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Bikes. Parts. Chaos.

Single Speed World Championships: Rookie Report 


“Single Speed Worlds is going to be in Oregon this year. We need to go…” 


The first thought that sputtered into my head was, “what actually happens at Single Speed Worlds?” Though I was aware of the event, I’d never truly understood it. Fortunately, however, I would come to learn that one cannot understand the fun, debauchery, unexpectedness — and all the other adjectives — that make up SSWC without living it.  


To help set the scene here’s some visual stimulation to help you understand the event’s vibe — just a short video we put together with our novice cellphone and GoPro footage.  


The idea of packing up bikes sans derailleurs and heading west had laid dormant for several months, but it came back to life when Pintz GuzldSurly’s Chief, got inspired and officiated the expedition (more than likely while on a ride involving at least a few beer stops). Being the true chizzler that Pintz is, he did his best to procure free entry for the Surly goon squad by donating a Surly Lowside frame that could be raffled off. The folks at SSWC denied this very generous offer and countered by demanding a complete bike. Too rich for our chizzlin’ blood, but thankfully we obtained a discount by doing a little artwork on our entry forms. (Notice the authentic Taco Bell hot sauce stains on Pintz’ form.) 


Single Speed World Championships Entry Form


We assembled our crew quickly, and before we knew it, $Trevor from Wherever, Wood, Pintz and I were bound for Bend, Oregon. After a quick layover in San Francisco, via Minneapolis, we finally arrived, checked into the happiness hotel, and were more or less ready for the week. First things first, though: We needed to get our steel ponies. After a couple of blocks of foot travel, we found ourselves at Bend Velo, the undisputed, #1 Surly dealer in all of Bend — and central Oregon for that matter. To our surprise and delight, Eric and Tori had hooked it up and assembled our bikes prior to our arrival. (Thanks again, Fellas.) Since we had our bikes and nothing but time to kill in a new city, we set off right there to explore the local curiosities, as one does.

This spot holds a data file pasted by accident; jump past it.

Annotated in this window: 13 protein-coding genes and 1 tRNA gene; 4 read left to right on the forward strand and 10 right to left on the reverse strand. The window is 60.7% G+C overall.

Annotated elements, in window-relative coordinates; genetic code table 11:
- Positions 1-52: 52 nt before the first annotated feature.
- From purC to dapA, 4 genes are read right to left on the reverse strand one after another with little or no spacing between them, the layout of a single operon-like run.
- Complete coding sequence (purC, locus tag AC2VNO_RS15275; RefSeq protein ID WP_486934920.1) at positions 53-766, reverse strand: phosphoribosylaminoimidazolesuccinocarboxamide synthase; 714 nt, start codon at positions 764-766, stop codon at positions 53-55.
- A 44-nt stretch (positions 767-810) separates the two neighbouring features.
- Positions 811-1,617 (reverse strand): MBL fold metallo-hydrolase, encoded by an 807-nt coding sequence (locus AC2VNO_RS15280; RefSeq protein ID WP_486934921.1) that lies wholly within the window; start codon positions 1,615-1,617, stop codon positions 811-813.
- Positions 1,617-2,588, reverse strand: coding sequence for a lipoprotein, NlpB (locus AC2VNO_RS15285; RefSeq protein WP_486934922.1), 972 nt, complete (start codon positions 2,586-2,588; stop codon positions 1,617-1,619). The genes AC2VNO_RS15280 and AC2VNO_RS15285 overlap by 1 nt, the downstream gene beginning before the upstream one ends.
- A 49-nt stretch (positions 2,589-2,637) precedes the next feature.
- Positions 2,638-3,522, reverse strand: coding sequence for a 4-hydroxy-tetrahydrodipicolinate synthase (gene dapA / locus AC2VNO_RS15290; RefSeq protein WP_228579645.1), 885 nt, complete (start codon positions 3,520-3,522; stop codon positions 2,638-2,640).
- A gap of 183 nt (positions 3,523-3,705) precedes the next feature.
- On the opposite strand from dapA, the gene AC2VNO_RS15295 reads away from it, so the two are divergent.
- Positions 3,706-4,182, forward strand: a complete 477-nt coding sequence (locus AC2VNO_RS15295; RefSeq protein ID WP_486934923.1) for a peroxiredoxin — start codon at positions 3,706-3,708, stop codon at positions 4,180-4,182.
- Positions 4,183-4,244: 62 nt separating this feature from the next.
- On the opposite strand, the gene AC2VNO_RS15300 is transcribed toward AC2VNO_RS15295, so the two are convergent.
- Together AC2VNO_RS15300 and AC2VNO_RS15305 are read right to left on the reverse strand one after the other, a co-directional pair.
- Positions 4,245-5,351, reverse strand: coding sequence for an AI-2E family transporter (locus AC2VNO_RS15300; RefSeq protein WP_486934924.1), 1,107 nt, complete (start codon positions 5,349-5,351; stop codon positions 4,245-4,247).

Our friends from Bend Velo

Single Speed Mountain Bikes

Pre "Race" Happenings

When it comes to the week of SSWC, there’s no shortage of rides you can hop on. Before dinner, we elected to hook up with a group ride heading out of Bend to the local trail network. Three hours later, with a face full of dust and completely empty gas tanks, we were done with the ‘Minnie SSWC.’ Most memorable were the amazing trails, including a 15-minute downhill. After some grub at 10 Barrel Brewing Co., we hooked up with the fairly organized and very official beer cruise. We started with beers at Deschutes Brewery and then went on to Boneyard Brew Pub. Side note: It’s truly amazing how car traffic changes its behavior when faced with 200+ people who are buzzed and just trying to have themselves a good time on bikes. We owned the road for once, and man it was fun. 

Bike Pile